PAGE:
March 1, 2021 – The Manitoba Advocate for Children and Youth (MACY) and the First Nations Health and Social Secretariat of Manitoba (FNHSSM) sent a joint submission to the Expert Mechanism on the Rights of Indigenous Peoples (EMRIP) in response to the United Nations (UN) Human Rights Council 33/25 on the rights of the Indigenous child under the UN Declaration on the Rights of Indigenous Peoples (UNDRIP, 2007). This submission is guided and structured according to the priorities of the Indigenous youth of MACY’s Youth Ambassador Advisory Squad (YAAS!) and highlights Indigenous-led programs and initiatives as they relate to the realization of Indigenous children’s right to health.

Click here to read the full submission.

CANADIAN COUNCIL OF CHILD AND YOUTH ADVOCATES STRESSES THE NEED TO MAKE CHILDREN’S RIGHTS A PRIORITY ON NATIONAL CHILD DAY AND BEYOND

November 19, 2020 – Saskatoon – November 20th is National Child Day, and the Canadian Council of Child and Youth Advocates (CCCYA) encourages everyone to participate in virtual activities to celebrate children and their rights. National Child Day is a day dedicated to honouring children and increasing awareness of their rights under The United Nations Convention on the Rights of the Child (UNCRC). The UNCRC is an international human rights law that sets out the broad range of rights held by children and youth. Under the terms of the UNCRC, Canada is required to meet the basic needs of young people across the country, without discrimination, and to help them reach their full potential.

English Media Statement
French Media Statement

MANITOBA ADVOCATE FOR CHILDREN AND YOUTH’S SUBMISSION TO THE MANITOBA COMMISSION ON KINDERGARTEN TO GRADE 12 EDUCATION (2019)

June 20, 2019 – MANITOBA –The Manitoba Advocate for Children and Youth (Manitoba Advocate) is pleased to make this submission to the Manitoba Commission on Kindergarten to Grade 12 Education (the Commission) with the purpose of improving education services for all children in Manitoba.

This submission falls under the Manitoba Advocate’s legal responsibility to conduct research on the provision of designated services for the purpose of making recommendations to improve the effectiveness and responsiveness of that service, as per section 11(1) (b) of The Advocate for Children and Youth Act.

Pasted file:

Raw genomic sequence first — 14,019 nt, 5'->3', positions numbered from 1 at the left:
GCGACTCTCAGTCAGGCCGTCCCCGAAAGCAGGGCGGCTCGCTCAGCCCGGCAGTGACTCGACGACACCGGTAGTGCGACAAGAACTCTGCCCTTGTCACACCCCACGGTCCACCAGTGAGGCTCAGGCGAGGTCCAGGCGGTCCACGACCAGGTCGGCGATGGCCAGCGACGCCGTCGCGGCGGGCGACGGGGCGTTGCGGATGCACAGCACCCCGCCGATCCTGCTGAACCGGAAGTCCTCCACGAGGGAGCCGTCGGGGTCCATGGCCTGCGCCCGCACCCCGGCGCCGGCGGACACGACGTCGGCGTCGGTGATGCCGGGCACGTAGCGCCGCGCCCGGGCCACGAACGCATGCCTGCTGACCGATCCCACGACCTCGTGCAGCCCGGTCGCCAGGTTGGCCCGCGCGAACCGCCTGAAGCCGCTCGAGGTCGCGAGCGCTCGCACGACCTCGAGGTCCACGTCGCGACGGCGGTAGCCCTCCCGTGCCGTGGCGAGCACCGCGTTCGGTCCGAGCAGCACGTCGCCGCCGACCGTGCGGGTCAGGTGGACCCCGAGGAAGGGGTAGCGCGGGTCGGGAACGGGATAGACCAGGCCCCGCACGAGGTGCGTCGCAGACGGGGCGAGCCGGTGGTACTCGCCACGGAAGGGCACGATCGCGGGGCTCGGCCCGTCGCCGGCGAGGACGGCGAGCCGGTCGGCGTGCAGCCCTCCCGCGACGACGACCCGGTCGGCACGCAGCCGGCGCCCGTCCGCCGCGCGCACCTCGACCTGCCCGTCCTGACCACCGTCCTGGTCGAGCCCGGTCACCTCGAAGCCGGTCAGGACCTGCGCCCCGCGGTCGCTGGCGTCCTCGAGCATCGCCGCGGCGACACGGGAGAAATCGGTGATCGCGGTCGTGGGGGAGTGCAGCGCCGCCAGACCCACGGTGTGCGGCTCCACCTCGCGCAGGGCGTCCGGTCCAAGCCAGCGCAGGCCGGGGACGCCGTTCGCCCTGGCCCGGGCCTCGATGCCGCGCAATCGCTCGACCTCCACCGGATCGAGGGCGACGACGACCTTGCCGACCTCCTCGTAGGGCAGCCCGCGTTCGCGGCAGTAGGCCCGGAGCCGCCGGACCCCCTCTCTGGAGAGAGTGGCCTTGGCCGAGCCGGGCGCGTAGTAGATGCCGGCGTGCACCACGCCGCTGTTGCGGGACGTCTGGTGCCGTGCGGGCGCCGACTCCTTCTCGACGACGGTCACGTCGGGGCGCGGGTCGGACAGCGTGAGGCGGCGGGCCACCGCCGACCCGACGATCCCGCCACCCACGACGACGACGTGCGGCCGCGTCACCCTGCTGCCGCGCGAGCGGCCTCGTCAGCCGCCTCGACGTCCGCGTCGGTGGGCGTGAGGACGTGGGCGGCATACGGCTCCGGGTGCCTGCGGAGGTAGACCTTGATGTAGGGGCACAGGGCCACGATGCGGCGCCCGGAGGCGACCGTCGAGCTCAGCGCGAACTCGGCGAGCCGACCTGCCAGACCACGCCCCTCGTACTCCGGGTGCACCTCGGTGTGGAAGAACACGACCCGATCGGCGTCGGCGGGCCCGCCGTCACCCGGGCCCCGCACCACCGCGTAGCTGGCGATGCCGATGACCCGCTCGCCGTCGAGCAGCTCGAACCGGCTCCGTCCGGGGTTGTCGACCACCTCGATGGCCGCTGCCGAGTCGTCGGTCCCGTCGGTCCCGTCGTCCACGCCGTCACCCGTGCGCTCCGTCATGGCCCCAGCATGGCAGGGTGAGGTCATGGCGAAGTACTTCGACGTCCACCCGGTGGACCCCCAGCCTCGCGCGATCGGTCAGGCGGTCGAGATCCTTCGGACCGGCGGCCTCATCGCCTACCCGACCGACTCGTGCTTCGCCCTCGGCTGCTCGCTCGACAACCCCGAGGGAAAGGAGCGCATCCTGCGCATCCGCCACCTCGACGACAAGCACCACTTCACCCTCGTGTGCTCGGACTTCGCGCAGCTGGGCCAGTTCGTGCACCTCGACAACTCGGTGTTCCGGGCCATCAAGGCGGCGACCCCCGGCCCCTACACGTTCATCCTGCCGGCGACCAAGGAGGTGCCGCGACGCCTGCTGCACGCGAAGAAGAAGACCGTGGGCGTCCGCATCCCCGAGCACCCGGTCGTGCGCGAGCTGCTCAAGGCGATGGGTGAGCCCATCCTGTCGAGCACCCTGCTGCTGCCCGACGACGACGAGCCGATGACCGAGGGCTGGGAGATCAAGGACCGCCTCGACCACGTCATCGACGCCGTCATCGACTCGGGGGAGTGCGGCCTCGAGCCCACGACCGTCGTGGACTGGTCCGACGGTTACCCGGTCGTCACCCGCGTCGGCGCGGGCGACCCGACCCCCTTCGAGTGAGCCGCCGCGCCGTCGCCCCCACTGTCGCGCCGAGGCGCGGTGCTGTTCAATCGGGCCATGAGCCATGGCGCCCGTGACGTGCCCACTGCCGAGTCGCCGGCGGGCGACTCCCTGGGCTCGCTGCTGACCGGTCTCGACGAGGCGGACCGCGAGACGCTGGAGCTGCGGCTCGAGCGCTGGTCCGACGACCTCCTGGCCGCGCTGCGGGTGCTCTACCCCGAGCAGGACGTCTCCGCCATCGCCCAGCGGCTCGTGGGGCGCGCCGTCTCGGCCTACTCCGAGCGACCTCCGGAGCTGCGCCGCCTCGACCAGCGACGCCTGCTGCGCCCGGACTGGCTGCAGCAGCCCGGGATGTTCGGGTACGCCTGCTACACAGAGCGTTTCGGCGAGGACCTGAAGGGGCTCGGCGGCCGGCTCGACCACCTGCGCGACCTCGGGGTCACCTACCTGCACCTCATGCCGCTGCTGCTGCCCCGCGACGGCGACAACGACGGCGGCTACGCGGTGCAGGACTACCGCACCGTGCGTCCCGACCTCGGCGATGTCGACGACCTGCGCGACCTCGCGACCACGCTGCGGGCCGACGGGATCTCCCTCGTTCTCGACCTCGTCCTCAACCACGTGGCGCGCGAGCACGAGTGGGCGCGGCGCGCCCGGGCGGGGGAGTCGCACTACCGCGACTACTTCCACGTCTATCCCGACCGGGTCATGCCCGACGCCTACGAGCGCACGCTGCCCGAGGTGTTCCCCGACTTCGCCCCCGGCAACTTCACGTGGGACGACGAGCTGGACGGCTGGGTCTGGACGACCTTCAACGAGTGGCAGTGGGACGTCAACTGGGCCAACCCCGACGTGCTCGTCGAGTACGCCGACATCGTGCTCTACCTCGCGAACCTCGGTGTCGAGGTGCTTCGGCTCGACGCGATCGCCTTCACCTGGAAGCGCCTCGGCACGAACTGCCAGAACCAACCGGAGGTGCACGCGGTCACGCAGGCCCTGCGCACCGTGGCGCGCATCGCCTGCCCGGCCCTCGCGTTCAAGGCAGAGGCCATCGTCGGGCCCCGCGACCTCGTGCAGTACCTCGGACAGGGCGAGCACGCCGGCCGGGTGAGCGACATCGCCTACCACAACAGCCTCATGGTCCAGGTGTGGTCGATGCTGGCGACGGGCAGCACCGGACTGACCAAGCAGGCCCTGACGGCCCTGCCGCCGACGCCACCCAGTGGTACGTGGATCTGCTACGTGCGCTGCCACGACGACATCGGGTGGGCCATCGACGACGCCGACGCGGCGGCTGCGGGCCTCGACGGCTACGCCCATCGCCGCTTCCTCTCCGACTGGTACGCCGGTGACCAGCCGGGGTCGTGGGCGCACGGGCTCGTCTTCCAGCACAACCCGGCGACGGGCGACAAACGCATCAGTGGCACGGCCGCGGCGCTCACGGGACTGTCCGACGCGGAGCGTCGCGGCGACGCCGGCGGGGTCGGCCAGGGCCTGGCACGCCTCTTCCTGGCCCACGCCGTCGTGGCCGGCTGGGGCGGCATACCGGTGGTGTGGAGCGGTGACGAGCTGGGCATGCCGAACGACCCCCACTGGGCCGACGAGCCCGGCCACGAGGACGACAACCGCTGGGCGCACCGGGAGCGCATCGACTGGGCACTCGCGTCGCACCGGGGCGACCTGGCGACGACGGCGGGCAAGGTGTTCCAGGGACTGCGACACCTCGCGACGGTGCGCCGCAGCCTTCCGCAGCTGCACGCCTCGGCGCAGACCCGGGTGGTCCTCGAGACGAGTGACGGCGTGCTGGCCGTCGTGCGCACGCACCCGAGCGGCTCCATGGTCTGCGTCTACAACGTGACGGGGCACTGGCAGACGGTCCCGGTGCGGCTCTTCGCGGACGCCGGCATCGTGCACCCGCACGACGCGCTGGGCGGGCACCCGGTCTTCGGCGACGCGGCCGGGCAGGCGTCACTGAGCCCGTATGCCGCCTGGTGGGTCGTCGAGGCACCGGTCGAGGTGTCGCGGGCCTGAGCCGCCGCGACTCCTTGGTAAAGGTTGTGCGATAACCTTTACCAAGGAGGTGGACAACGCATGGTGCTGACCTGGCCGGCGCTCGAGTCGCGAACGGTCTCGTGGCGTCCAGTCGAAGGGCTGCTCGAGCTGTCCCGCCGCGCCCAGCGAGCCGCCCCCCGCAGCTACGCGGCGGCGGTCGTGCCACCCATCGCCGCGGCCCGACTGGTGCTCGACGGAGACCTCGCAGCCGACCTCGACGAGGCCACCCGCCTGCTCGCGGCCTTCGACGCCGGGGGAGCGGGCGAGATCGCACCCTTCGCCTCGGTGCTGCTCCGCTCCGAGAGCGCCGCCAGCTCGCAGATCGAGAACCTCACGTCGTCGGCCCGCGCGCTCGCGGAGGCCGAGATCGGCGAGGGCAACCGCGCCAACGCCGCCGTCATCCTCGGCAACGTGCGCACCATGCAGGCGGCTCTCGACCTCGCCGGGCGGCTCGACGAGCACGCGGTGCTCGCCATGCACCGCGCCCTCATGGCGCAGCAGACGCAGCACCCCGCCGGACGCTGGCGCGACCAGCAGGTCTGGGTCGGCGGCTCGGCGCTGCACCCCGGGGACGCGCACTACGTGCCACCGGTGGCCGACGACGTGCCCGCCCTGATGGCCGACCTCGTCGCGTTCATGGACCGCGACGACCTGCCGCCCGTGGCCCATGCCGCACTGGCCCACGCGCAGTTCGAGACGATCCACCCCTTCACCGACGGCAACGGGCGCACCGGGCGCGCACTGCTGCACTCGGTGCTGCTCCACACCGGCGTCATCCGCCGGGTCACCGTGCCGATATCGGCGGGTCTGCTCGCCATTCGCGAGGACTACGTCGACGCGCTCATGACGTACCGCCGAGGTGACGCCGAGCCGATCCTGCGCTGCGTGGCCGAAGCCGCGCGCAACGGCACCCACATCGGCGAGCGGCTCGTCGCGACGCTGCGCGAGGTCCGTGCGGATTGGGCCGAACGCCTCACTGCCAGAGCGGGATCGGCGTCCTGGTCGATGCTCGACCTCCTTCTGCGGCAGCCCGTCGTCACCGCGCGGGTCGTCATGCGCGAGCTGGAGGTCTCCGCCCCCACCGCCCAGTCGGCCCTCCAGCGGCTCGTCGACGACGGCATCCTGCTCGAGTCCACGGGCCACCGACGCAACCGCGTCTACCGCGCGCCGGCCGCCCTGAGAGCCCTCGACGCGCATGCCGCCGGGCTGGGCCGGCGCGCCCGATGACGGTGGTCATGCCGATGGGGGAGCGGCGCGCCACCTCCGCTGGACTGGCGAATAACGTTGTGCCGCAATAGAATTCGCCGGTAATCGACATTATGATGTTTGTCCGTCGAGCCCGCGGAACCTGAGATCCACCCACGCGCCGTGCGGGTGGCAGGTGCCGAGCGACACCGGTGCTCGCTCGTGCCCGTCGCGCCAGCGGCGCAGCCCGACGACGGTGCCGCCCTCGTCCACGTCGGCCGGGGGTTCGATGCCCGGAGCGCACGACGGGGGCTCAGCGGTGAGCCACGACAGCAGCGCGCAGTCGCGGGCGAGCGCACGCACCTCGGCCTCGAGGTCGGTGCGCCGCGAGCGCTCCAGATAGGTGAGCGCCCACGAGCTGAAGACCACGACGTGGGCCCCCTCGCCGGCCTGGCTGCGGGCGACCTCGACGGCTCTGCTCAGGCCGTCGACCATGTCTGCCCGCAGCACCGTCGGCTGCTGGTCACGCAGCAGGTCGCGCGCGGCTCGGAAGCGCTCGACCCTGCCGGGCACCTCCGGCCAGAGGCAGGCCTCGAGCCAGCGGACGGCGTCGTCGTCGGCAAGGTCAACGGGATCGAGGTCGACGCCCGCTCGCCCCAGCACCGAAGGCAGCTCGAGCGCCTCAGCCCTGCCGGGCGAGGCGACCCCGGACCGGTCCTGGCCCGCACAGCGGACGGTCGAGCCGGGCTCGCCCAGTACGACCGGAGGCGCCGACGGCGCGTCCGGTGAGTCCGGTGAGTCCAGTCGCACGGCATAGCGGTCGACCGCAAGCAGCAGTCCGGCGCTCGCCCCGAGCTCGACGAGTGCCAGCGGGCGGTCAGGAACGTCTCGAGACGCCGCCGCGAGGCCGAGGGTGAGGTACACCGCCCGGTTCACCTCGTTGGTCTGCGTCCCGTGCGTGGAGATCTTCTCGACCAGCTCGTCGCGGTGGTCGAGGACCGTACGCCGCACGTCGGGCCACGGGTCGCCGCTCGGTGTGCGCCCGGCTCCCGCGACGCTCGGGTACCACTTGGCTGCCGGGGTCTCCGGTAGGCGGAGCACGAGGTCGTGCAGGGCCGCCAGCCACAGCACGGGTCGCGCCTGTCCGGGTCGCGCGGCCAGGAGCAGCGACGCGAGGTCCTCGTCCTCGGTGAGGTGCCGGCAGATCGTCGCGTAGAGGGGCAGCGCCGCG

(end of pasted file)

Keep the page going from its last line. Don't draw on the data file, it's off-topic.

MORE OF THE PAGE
THE MANITOBA ADVOCATE’S STATEMENT OF CONCERN
A Call to Action: A Mental Health and Addictions System to Meet the Needs of Children and Youth
What we need here in Manitoba is a continuum of youth mental health and addiction services and supports that are evidence-based, culturally-safe, trauma-informed, and accessible when they are needed.

CANADIAN COUNCIL OF CHILD AND YOUTH ADVOCATES (CCCYA) STATEMENT OF CONCERN
A National Paper on Youth Suicide
As part of its work, the Council has been actively monitoring what the provincial, territorial and federal governments are doing to address the issue of child and youth suicide in Canada. While much work has been done by the Advocates to better understand this issue, they have also called for government to take concrete action to address it.

CANADIAN COUNCIL OF CHILD AND YOUTH ADVOCATES (CCCYA) STATEMENT OF CONCERN
Statement on Children’s Rights in Canada
Children’s rights in Canada were under siege in 2018. Young people who are marginalized, vulnerable and involved with government systems, saw their rights curtailed and voices silenced. It is imperative that Canadians join us to demand their governments act to advance and uphold the rights of children and youth. To not take action is to fail them.